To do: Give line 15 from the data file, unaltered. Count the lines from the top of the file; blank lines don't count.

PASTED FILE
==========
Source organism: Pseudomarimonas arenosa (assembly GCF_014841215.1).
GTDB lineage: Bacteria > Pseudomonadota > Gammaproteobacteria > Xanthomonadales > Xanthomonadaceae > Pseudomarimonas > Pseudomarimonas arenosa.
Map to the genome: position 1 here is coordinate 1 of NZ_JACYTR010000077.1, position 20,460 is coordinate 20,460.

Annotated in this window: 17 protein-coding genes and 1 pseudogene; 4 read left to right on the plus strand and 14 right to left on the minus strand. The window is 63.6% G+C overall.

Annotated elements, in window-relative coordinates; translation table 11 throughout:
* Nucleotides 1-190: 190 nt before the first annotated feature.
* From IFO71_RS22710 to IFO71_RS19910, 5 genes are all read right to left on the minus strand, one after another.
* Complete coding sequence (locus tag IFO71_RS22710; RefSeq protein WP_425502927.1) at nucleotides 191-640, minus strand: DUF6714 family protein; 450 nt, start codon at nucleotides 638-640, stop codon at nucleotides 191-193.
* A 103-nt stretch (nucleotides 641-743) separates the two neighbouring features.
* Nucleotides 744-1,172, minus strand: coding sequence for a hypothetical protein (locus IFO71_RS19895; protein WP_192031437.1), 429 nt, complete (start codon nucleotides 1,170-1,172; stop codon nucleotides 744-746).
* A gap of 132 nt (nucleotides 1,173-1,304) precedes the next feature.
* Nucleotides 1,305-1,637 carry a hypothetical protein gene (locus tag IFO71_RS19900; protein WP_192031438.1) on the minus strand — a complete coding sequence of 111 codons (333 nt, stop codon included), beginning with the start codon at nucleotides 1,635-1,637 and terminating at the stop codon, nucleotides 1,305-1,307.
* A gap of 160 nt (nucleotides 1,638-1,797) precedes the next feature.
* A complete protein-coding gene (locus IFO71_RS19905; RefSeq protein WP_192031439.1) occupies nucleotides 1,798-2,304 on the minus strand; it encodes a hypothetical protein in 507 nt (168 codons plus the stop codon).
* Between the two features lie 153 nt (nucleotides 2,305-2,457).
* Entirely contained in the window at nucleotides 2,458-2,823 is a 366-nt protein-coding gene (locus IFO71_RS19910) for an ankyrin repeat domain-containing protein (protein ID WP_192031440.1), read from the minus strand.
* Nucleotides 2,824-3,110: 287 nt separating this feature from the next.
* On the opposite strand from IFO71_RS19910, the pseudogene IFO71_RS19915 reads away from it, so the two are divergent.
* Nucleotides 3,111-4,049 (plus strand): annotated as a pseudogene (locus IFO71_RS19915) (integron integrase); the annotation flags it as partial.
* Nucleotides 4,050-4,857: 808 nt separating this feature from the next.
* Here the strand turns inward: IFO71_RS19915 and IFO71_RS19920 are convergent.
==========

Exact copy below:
* Between the two features lie 153 nt (nucleotides 2,305-2,457).